Mancieri responded that day, telling the student “We take this email very seriously and we must investigate,” and asking for more information. The former student gave her the names of other young men who would have been fat-tested, as well as the name of other faculty members and coaches who would have been aware of the testing regimen.
There was a flurry of emails between them, as Mancieri assured the former student they were taking it seriously. She included Superintendent Phil Auger and wrote that “the process has begun.” She mentioned going to the police, and the former athlete said that another man had already spoken to North Kingstown police in 2018.
“No one brought that to the school department,” Mancieri responded.
Less than two weeks later, the School Committee voted unanimously to terminate Thomas at the end of the school year. He quietly resigned on June 24, but was hired as a middle school social studies teacher by Monsignor Clarke School in South Kingston soon after.
Thomas was fired by the Catholic school on Nov. 5, shortly after the nude fat testing allegations became public. In an email sent to parents, the principal at Monsignor Clarke School accused North Kingstown school officials of withholding information about the accusations made against Thomas.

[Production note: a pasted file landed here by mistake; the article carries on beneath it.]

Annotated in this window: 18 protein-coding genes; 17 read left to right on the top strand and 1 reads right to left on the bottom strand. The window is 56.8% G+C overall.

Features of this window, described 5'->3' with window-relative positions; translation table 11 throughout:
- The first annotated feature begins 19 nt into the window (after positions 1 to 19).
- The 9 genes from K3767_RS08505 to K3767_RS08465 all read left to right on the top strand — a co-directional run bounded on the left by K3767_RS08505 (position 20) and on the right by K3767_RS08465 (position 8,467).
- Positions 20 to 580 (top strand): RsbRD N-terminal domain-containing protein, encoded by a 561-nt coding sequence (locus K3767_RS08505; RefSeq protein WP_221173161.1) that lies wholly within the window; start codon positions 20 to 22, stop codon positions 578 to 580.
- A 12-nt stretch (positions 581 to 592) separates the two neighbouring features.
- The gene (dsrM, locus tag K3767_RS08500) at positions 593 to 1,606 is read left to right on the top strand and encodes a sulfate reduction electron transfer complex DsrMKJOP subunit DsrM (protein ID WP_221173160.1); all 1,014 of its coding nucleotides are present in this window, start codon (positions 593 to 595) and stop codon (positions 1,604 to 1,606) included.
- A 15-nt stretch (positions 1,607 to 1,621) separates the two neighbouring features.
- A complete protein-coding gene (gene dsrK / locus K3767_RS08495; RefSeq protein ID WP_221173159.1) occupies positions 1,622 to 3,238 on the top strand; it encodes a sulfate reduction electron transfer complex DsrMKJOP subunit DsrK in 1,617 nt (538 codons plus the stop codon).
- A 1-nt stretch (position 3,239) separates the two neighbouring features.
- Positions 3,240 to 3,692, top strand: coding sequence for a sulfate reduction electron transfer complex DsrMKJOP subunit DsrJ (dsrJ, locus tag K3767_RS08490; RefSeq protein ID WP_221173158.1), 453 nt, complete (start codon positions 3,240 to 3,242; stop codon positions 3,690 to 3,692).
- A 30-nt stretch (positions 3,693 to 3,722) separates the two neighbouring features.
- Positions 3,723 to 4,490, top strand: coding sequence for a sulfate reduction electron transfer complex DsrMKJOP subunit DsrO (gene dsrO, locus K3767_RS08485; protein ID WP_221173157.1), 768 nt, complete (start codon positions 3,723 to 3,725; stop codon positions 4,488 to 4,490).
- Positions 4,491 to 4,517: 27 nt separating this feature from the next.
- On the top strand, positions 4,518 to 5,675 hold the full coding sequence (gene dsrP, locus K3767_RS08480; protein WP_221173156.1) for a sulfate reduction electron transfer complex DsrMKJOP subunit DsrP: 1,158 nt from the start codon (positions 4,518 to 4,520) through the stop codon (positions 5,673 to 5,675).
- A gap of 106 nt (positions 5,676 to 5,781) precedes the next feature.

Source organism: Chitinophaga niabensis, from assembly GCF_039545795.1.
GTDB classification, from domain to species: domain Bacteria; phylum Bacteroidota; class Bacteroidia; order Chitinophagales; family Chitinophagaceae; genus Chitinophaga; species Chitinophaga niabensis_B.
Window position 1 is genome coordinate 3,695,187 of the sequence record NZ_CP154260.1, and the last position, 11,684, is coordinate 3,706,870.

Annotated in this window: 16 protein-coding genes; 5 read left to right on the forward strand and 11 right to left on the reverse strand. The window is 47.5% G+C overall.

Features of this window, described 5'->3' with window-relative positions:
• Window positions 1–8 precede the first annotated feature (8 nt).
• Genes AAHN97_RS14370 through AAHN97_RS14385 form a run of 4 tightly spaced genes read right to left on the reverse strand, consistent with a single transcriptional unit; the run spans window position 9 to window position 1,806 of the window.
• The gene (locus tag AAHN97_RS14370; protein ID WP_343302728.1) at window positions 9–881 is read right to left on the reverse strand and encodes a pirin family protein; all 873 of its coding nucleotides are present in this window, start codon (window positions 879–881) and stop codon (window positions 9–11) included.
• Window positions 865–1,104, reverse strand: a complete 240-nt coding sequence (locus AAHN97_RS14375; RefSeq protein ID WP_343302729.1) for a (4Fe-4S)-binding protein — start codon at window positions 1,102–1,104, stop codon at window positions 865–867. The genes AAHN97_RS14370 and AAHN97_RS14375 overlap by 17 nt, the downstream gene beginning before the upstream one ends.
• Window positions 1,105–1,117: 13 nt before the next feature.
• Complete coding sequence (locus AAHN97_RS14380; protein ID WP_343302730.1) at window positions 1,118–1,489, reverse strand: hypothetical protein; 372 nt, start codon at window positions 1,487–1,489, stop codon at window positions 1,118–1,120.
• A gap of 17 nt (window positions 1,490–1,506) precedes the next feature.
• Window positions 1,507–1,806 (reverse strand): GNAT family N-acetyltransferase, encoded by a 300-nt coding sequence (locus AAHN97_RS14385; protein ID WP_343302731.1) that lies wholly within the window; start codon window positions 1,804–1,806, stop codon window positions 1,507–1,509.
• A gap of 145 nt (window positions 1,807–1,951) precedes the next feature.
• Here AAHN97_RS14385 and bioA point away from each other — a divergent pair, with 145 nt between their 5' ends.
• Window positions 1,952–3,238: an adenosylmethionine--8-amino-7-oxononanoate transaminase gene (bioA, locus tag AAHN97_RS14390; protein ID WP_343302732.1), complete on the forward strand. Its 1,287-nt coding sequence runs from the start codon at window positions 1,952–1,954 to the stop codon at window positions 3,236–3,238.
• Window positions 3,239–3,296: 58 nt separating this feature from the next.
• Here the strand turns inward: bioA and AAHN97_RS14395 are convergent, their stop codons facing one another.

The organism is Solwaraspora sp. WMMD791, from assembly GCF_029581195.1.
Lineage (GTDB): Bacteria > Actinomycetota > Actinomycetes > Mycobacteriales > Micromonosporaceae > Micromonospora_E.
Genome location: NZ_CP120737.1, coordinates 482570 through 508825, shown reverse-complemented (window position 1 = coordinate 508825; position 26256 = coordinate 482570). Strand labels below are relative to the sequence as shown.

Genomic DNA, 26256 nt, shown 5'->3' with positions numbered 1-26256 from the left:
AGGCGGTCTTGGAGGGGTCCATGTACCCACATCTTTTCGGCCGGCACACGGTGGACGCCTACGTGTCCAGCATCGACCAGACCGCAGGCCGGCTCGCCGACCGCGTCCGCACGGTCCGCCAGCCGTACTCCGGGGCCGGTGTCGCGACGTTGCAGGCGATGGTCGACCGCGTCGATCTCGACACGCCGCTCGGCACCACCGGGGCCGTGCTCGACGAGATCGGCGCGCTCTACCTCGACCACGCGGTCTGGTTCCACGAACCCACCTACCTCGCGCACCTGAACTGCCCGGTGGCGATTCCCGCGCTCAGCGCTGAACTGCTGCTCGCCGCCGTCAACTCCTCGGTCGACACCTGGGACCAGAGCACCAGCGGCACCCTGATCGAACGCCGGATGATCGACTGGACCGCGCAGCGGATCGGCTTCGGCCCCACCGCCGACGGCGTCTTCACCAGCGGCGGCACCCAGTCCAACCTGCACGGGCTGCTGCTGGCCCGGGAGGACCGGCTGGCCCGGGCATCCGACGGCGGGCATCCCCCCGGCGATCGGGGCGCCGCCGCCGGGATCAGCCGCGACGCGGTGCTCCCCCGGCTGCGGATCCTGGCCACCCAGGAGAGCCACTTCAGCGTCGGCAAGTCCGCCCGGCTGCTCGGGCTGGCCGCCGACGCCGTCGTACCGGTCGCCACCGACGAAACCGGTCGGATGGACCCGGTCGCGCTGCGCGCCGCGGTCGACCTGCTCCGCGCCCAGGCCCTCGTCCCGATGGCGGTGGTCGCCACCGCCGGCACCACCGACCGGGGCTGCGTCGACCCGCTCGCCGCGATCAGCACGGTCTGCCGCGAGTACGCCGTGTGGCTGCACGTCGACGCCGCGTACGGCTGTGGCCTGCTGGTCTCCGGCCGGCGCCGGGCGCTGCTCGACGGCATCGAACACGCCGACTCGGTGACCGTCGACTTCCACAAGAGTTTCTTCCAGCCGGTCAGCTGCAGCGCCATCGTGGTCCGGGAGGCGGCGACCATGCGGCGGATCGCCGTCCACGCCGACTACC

Meanwhile, more people have come forward about undergoing the fat tests.
School Committee member Jennifer Lima told the Globe that she learned recently that her son, now 31, had been subjected to Thomas’ “fat tests” while a basketball player at North Kingston High School. She said that she believes parents had no idea the fat tests were happening — or that they were conducted while students were alone with Thomas and fully nude.
That can be a difficult conversation for parents to have, Conlon said.
“I think it is important to stress that questioning of your child, even as a young adult, about what happened in a room when the child was alone, naked with an adult may not help at all,” Conlon said. “For whatever psychological reason, I have had adult victims as clients for whom telling their parents was one of the hardest things they had to do. They avoided it, and even hid what happened for years.”
Conlon said that’s why he contacted Peg Langhammer, the executive director at Day One, which aids victims of sexual assault and trauma. The organization has set up a phone line for former student athletes who were affected by the testing to call: (401) 421-4100 ext. 444